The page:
If nightclubs are using compressors as limiters, that actually makes a lot of sense. It also answers my question. In a nightclub you would need some type of limiter because all these DJ mixers have a Gain/Trim on every channel and they're being misused. They just see it as another way of increasing the output volume when in fact it's increasing the input volume.

A limiter is just a high-ratio compressor with a faster attack setting.

For artistic purposes you tend to use lower ratios and run above the threshold which tends to increase sustain or make quieter elements more apparent -leading many to mistaking believe they are actually boosting the quieter parts.
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Craig Hauber
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Tim McCulloch

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Re: When to use a compressor
« Reply #8 on: May 05, 2018, 02:46:03 am »

I didn't really say that the compressor has to know if it's a guitar or what not. But I get what you're saying about reduction which is something that I didn't understand about compressors. I now get it. They only attenuate the incoming signal, and it will only do that when it goes over the threshold by an amount determined by the setting. If it doesn't go over the threshold, nothing happens.

If nightclubs are using compressors as limiters, that actually makes a lot of sense. It also answers my question. In a nightclub you would need some type of limiter because all these DJ mixers have a Gain/Trim on every channel and they're being misused. They just see it as another way of increasing the output volume when in fact it's increasing the input volume.

Bingo!  We have a winner!

That's the reality of how too many DJs work and why installed systems often have rigorous limiting and protection.

DJs weren't the first to turn all the knobs to the far right stop and boost all the faders to the top and DJs wont be the last... it's just more fun to pick on them.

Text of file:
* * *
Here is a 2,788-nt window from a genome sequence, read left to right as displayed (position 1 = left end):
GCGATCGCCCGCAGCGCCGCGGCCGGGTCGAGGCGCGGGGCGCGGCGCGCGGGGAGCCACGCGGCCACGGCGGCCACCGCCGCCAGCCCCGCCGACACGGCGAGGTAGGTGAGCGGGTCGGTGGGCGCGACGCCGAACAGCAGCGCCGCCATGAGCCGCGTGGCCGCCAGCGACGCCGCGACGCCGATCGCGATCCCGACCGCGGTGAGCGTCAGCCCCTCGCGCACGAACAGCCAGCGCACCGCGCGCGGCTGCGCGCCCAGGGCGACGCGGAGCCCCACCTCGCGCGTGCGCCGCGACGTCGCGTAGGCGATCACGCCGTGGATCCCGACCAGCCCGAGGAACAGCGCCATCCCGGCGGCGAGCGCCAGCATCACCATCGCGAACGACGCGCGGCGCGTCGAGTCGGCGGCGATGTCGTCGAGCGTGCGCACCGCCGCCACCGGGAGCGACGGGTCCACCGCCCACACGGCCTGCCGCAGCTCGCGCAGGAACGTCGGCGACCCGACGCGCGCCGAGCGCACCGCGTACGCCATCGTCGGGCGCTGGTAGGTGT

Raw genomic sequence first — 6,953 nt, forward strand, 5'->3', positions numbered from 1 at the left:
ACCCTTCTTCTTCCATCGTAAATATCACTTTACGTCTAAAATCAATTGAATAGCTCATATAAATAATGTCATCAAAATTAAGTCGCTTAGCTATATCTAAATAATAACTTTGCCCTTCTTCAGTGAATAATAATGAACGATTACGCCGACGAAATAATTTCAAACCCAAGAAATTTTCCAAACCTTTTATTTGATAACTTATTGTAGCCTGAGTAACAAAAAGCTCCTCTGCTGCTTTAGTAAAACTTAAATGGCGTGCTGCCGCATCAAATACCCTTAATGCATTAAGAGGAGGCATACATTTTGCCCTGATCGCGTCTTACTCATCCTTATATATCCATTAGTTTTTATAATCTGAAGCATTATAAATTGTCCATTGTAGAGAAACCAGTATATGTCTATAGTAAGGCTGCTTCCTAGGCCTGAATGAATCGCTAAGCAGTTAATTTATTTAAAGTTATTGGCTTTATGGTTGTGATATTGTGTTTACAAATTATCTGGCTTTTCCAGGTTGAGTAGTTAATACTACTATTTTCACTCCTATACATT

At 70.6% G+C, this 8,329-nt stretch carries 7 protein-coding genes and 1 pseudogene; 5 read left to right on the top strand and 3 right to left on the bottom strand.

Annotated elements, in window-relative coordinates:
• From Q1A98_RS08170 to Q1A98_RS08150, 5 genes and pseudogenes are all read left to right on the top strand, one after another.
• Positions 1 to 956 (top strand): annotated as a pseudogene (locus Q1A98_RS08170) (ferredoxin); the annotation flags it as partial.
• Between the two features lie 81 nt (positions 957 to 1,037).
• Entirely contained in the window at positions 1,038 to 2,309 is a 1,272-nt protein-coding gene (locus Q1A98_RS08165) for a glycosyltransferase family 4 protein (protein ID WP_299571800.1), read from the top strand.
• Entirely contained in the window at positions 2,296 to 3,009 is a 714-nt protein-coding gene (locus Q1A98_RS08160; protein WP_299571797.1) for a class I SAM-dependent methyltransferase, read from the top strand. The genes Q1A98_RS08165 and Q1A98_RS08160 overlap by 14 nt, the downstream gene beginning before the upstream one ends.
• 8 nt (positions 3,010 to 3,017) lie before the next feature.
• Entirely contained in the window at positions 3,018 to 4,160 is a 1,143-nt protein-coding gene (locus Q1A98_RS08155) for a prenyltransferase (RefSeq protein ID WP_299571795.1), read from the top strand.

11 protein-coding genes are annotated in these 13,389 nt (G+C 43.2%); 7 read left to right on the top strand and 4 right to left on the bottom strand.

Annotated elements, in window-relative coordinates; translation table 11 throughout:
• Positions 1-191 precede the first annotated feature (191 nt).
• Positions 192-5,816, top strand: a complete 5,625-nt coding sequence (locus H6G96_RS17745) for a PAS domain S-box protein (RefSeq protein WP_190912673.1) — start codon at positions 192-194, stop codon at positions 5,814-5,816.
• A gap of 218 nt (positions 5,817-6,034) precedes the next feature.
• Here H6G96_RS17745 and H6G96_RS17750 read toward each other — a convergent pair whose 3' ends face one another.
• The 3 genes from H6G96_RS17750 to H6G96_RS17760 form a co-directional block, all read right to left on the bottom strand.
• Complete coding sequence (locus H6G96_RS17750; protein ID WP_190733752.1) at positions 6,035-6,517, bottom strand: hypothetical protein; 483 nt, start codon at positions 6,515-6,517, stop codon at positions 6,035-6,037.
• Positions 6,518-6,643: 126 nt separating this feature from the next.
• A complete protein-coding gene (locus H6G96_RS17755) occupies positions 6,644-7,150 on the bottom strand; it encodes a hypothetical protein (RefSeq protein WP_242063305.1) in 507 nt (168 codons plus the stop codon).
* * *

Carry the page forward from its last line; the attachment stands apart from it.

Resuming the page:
I asked a DJ why he did that and his answer was "because I can!  If I shouldn't do that the mixer shouldn't have those knobs."  I responded that seemed the equivalent of driving his car at maximum speed because the gas pedal still had some travel and he gave me a look that said 'discussion over'.  YMMV.

Back to protection - there are a couple of products that do a bit more than limit, they will audibly reduce the level.  The dbx 160 with a ratio of 1:-1 will result in 1dB of level reduction for every 1dB over threshold.  The more you push it the lower it gets...  There is another system from the UK (IIRC) that uses a measurement mic (or several) and has a booth display like a traffic signal with red resulting in lowering of system level no matter how hot the signal.  The concept of both these is probably aimed more at compliance with local authorities than system protection but they are useful either way.
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Steve Mick

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Re: When to use a compressor
« Reply #9 on: May 05, 2018, 05:12:26 am »

Thanks for all the input guys. I wasn't really getting the answers I was looking for just by Googling. I had to go somewhere and ask. Actually, I have one last question. Normally I would start another thread for this, but I think it can be answered quickly.

What is the order (Chain?) for all this equipment?

Does it go: DJ mixer - EQ - Compressor - Amplifier - Drive Rack - Speakers
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ProSoundWeb Community

Re: When to use a compressor
« Reply #9 on: May 05, 2018, 05:12:26 am »